Based on last night’s City Council meeting, City Hall wants you to relax, have a leisurely meal and maybe enjoy a glass of wine with the entrée.

The council didn’t specifically tell anyone to drink (although with the meeting lasting past midnight, many might have needed one) but it did increase the number of possible alcohol outlets downtown while also installing a temporary ban on converting full-service restaurants to “fast-causal.”

Both decisions came during an extension of temporary zoning rules governing the downtown area. Permanent rules are under discussion via the Downtown Community Plan, but City Hall extended the timeline for finishing that document which, in turn, required action to specifically allow the current rules to remain in place.

The rules require a development agreement for projects over 32 feet in height but allow less stringent reviews for less dense projects.

However, in a possibly first-of-its-kind meeting, the discussion completely bypassed talk of height and density. Instead, debate centered on the desire for more alcohol permits in the area.

Santa Monica has limited the number of alcohol permits in the so-called Bayside District (between 2nd and 4th streets from Wilshire Boulevard and Broadway) to 50 total. That limit was reached in October 2014 and new businesses that want to serve alcohol must wait for a permit to become available when another licensed business closes.

Staff said they’d like to explore increasing the number of alcohol permits, but only for restaurants. They said alcohol permits are a requirement for most restaurants and without the ability to provide a permit, efforts to attract new restaurants will be undermined.

According to the National Restaurant Association, the sale of alcoholic beverages is part of a nationwide trend with more operators adding alcohol to meet the demands of customers. In their nationwide survey, the association found that between 62 and 98 percent of customers expect restaurants to provide new alcoholic options each year, depending on the kind of restaurant.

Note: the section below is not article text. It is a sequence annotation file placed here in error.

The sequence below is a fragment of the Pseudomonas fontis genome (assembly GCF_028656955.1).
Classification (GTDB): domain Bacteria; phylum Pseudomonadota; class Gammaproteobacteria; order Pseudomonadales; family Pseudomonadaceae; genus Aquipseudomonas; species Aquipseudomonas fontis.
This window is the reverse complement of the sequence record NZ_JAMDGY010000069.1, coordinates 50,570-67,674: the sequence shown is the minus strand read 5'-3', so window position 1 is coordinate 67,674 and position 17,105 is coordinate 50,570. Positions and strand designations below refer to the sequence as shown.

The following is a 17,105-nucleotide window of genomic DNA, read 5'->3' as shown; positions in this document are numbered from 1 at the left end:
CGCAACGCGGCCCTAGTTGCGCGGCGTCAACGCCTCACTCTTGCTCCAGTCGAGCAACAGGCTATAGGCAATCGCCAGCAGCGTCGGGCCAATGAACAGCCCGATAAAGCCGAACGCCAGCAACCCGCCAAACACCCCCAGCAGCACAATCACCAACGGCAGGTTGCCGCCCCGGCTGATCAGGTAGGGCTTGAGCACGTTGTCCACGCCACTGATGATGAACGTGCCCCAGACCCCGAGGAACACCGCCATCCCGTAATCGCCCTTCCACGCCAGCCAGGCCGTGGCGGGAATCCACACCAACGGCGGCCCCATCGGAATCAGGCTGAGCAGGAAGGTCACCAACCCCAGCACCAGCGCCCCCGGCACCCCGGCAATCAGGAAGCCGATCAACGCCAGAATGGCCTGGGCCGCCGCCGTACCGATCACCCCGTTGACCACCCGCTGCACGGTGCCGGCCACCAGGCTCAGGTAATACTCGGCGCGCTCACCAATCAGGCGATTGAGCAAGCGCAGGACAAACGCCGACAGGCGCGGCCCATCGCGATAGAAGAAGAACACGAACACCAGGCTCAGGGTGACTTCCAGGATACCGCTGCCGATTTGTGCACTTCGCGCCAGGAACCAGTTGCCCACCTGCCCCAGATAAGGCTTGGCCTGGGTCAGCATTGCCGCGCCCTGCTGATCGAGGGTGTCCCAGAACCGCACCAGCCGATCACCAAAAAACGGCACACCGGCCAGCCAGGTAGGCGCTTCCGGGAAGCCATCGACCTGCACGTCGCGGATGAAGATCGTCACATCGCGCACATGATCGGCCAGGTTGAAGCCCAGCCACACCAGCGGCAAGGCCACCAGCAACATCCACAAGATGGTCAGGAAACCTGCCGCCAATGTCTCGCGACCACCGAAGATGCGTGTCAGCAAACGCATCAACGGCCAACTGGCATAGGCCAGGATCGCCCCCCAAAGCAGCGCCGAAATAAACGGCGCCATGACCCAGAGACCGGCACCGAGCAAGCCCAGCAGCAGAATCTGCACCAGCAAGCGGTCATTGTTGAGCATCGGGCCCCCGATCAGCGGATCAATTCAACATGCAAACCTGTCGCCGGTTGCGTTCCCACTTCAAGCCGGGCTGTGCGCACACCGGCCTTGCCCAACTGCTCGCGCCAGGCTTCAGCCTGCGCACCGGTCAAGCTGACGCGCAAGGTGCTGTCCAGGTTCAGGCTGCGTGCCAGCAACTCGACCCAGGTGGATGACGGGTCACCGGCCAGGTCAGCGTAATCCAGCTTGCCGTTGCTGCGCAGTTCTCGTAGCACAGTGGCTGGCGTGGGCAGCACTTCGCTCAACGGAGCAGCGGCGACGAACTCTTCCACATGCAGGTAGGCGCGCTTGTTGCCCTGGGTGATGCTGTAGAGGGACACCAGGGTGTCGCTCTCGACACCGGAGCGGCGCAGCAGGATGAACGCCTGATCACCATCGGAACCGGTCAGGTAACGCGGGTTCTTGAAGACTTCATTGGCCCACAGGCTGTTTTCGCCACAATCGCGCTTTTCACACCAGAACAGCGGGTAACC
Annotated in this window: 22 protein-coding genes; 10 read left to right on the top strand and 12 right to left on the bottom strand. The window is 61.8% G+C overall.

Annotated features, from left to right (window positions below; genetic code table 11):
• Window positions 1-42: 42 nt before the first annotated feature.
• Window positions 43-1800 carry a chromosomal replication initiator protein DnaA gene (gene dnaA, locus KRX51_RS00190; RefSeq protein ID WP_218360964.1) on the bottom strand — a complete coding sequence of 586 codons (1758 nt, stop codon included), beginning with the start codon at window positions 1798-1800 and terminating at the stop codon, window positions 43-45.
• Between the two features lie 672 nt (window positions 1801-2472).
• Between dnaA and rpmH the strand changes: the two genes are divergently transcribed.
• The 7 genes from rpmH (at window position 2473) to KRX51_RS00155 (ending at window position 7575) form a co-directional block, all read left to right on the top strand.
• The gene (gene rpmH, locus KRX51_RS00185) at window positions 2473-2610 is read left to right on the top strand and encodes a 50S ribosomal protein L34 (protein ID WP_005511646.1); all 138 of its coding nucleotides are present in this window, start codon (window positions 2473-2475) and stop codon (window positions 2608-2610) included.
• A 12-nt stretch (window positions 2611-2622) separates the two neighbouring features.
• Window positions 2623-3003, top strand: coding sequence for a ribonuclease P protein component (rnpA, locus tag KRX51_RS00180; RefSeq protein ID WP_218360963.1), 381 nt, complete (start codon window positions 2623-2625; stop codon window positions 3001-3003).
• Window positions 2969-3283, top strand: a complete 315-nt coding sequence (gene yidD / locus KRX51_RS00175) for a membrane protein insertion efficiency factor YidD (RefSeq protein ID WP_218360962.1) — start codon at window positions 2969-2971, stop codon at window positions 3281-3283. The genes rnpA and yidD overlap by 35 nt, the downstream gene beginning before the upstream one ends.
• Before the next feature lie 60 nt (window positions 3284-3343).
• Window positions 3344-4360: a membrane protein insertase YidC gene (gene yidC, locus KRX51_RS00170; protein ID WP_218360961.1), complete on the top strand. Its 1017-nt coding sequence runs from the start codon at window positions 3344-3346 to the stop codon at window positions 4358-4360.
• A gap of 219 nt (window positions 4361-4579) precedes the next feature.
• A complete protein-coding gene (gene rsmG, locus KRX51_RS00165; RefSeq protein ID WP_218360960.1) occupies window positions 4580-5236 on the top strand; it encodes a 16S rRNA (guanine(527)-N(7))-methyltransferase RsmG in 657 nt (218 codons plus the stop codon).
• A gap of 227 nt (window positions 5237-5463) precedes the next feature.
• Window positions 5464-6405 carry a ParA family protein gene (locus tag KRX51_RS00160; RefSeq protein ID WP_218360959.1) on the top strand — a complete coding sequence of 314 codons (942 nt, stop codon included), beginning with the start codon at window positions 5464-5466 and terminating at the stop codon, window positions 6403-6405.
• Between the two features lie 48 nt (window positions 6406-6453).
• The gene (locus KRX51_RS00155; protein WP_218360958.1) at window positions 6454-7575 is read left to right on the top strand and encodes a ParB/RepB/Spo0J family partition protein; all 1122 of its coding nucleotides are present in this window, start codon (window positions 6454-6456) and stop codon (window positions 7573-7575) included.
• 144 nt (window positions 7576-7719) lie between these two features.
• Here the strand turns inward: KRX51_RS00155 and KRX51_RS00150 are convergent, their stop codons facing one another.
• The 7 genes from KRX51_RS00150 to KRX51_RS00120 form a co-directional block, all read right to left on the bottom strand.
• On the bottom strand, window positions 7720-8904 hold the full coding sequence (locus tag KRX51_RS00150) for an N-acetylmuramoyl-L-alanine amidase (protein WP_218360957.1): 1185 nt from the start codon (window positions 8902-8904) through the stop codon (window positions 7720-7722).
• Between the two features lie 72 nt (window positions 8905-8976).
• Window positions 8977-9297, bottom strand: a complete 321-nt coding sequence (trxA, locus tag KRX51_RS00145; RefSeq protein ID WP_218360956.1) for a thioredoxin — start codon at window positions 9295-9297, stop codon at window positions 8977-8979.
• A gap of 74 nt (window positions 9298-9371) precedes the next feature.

Staff said the permits were being consumed locally by businesses that didn’t traditionally have alcohol sales, such as the newly renovated Laemmle movie theater that has a licenses for theater and two more for a pair of on-site restaurants.

Scott Schonfeld, who owns the recently rebuilt food court on Third Street Promenade, said his permit will lapse due to the year-long remodel. Without council action to raise the permit cap, his tenants would be unable to serve alcohol and that limiting alcohol sales undercuts a restaurant’s ability to turn a profit.

He said given an increasingly difficult business model that includes higher costs due to the new minimum wage, limited alcohol sales will hurt the city’s ability to attract local operators. Instead, he said restaurants would either continue to disappear in favor of retail or the operators will increasingly be corporations with better profit margins.

“We want to keep and attract quality restaurants at affordable price points for downtown residents, employees and visitors,” he said, “but we won’t be able to do that if we make it harder for restaurants to generate revenues as their expenses increase.”

His company also owns the building at 1640 5th St., where the Daily Press rents office space.

Staff had asked the limit be suspended pending adoption of the Downtown Community Plan, but several councilmembers and some public speakers objected to abandoning the limit entirely.

Councilman Kevin McKeown was the first to suggest a numeric increase over an outright repeal of the ban. He initially suggested raising the cap by five permits and rejected a counter proposal to raise it by 15 saying he has received complaints from nearby neighbors about drunken behavior.

“I think we owe it to the residents of our city to be just a little bit cautious here,” he said.

McKeown eventually proposed an increase of 10 permits, raising the cap to 60 total, for the interim period. Staff said the compromise would provide them with enough flexibility to handle the expected applications until a new policy was set in the Downtown Community Plan.

Council also approved a temporary ban on converting full-service restaurants to fast-casual concepts on the promenade.

Staff said there was an economic incentive to providing a diversity of restaurant types on the street and said a temporary ban would provide time to study the issue.

The area currently has 18 restaurants and three vacant restaurant spaces. Of the occupied eateries, only eight are full-service.

The temporary zoning rules utilize a 1988 zoning standard that prohibits fast-food restaurants outside the food court area, but the “fast-casual” stores skirt the fast-food designation by providing amenities such as table service or non-disposable tableware.

Nationwide, quick-service and fast-casual restaurant growth is outpacing that of full-service restaurants. According to the National Restaurant Association, sales at full-service restaurants increased by 4.9 percent over the last year, while sales at quick-service/fast-casual eateries rose by 5.9 percent.

Examples of fast-casual restaurants downtown include Tender Greens, Burger Lounge, 800 Degrees and Chipotle, but the ban applies only to the Promenade.